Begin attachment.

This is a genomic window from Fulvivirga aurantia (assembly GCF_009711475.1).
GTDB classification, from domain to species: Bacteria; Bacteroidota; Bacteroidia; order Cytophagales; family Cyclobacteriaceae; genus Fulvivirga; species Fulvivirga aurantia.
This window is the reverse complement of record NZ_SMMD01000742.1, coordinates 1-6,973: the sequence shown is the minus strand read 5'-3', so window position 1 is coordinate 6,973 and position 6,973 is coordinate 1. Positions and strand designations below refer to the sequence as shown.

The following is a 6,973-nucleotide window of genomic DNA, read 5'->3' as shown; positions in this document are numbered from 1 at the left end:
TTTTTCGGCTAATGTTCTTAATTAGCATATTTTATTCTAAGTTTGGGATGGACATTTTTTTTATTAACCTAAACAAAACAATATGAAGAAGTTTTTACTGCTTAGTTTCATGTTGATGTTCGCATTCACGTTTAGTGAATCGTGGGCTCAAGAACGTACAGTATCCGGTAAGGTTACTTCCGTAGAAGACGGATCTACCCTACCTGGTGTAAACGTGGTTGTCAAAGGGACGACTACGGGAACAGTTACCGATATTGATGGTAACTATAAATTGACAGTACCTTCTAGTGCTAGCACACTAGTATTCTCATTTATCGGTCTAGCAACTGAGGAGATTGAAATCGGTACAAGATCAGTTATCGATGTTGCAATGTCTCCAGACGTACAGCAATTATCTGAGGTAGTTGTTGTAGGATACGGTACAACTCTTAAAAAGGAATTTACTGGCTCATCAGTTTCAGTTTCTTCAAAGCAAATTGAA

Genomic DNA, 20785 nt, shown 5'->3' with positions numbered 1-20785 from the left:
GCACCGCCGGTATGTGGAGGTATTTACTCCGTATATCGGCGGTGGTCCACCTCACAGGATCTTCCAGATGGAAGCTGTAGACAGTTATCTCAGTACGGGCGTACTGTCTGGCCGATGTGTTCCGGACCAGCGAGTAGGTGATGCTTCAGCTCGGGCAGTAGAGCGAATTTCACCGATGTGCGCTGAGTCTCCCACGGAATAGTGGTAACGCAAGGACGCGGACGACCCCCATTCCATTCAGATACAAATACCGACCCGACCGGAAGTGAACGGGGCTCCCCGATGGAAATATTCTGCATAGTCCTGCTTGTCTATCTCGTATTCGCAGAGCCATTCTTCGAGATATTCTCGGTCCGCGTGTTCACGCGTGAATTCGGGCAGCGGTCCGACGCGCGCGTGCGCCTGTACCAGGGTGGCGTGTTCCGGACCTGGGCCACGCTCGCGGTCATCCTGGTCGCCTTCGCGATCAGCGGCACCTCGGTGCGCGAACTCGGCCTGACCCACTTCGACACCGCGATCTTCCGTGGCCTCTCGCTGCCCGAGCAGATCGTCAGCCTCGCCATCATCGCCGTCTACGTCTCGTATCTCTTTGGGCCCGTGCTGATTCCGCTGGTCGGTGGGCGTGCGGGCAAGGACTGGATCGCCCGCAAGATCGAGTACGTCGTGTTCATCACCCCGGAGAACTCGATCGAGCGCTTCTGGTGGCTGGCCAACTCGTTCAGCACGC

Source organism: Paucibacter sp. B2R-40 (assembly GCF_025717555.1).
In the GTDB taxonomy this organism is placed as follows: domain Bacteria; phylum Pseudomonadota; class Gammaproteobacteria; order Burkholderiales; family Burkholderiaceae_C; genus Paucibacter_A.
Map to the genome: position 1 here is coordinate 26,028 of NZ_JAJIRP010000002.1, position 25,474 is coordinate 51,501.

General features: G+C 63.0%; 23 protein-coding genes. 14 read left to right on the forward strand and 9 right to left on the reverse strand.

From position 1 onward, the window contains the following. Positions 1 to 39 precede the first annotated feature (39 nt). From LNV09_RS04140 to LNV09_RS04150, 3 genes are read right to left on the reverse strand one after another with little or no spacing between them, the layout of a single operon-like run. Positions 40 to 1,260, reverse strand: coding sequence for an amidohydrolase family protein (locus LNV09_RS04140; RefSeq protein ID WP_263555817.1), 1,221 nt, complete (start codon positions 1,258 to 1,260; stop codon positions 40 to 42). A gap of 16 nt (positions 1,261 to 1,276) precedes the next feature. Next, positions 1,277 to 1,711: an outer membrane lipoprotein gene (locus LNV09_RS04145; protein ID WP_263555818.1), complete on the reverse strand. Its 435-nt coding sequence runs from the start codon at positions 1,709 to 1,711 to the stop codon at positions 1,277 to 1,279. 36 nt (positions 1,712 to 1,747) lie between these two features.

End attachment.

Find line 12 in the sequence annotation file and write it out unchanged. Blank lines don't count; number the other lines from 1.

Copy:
From position 1 onward, the window contains the following. Positions 1 to 39 precede the first annotated feature (39 nt). From LNV09_RS04140 to LNV09_RS04150, 3 genes are read right to left on the reverse strand one after another with little or no spacing between them, the layout of a single operon-like run. Positions 40 to 1,260, reverse strand: coding sequence for an amidohydrolase family protein (locus LNV09_RS04140; RefSeq protein ID WP_263555817.1), 1,221 nt, complete (start codon positions 1,258 to 1,260; stop codon positions 40 to 42). A gap of 16 nt (positions 1,261 to 1,276) precedes the next feature. Next, positions 1,277 to 1,711: an outer membrane lipoprotein gene (locus LNV09_RS04145; protein ID WP_263555818.1), complete on the reverse strand. Its 435-nt coding sequence runs from the start codon at positions 1,709 to 1,711 to the stop codon at positions 1,277 to 1,279. 36 nt (positions 1,712 to 1,747) lie between these two features.